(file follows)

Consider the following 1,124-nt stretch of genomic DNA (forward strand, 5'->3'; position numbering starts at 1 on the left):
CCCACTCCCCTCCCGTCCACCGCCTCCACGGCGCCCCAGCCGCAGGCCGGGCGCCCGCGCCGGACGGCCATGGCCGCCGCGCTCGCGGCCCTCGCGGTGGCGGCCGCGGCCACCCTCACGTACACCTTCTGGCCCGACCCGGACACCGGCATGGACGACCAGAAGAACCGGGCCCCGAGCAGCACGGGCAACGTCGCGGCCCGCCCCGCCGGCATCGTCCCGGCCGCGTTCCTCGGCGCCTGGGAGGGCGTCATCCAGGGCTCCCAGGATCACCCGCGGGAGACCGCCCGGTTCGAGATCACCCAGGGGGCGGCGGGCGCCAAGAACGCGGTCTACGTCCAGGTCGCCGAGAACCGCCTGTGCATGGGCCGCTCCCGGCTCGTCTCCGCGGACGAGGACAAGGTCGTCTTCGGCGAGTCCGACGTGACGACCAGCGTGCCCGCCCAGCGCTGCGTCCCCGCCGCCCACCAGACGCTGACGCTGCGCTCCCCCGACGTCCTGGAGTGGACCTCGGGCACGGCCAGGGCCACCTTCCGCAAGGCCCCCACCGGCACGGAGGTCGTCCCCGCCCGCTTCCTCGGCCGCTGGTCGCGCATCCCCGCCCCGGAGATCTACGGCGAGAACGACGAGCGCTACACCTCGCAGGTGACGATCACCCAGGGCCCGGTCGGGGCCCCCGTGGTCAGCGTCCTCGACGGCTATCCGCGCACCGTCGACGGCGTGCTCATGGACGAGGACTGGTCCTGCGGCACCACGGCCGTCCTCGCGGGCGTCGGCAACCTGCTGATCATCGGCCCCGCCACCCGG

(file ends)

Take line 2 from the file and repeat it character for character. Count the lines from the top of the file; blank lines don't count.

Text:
CCCACTCCCCTCCCGTCCACCGCCTCCACGGCGCCCCAGCCGCAGGCCGGGCGCCCGCGCCGGACGGCCATGGCCGCCGCGCTCGCGGCCCTCGCGGTGGCGGCCGCGGCCACCCTCACGTACACCTTCTGGCCCGACCCGGACACCGGCATGGACGACCAGAAGAACCGGGCCCCGAGCAGCACGGGCAACGTCGCGGCCCGCCCCGCCGGCATCGTCCCGGCCGCGTTCCTCGGCGCCTGGGAGGGCGTCATCCAGGGCTCCCAGGATCACCCGCGGGAGACCGCCCGGTTCGAGATCACCCAGGGGGCGGCGGGCGCCAAGAACGCGGTCTACGTCCAGGTCGCCGAGAACCGCCTGTGCATGGGCCGCTCCCGGCTCGTCTCCGCGGACGAGGACAAGGTCGTCTTCGGCGAGTCCGACGTGACGACCAGCGTGCCCGCCCAGCGCTGCGTCCCCGCCGCCCACCAGACGCTGACGCTGCGCTCCCCCGACGTCCTGGAGTGGACCTCGGGCACGGCCAGGGCCACCTTCCGCAAGGCCCCCACCGGCACGGAGGTCGTCCCCGCCCGCTTCCTCGGCCGCTGGTCGCGCATCCCCGCCCCGGAGATCTACGGCGAGAACGACGAGCGCTACACCTCGCAGGTGACGATCACCCAGGGCCCGGTCGGGGCCCCCGTGGTCAGCGTCCTCGACGGCTATCCGCGCACCGTCGACGGCGTGCTCATGGACGAGGACTGGTCCTGCGGCACCACGGCCGTCCTCGCGGGCGTCGGCAACCTGCTGATCATCGGCCCCGCCACCCGG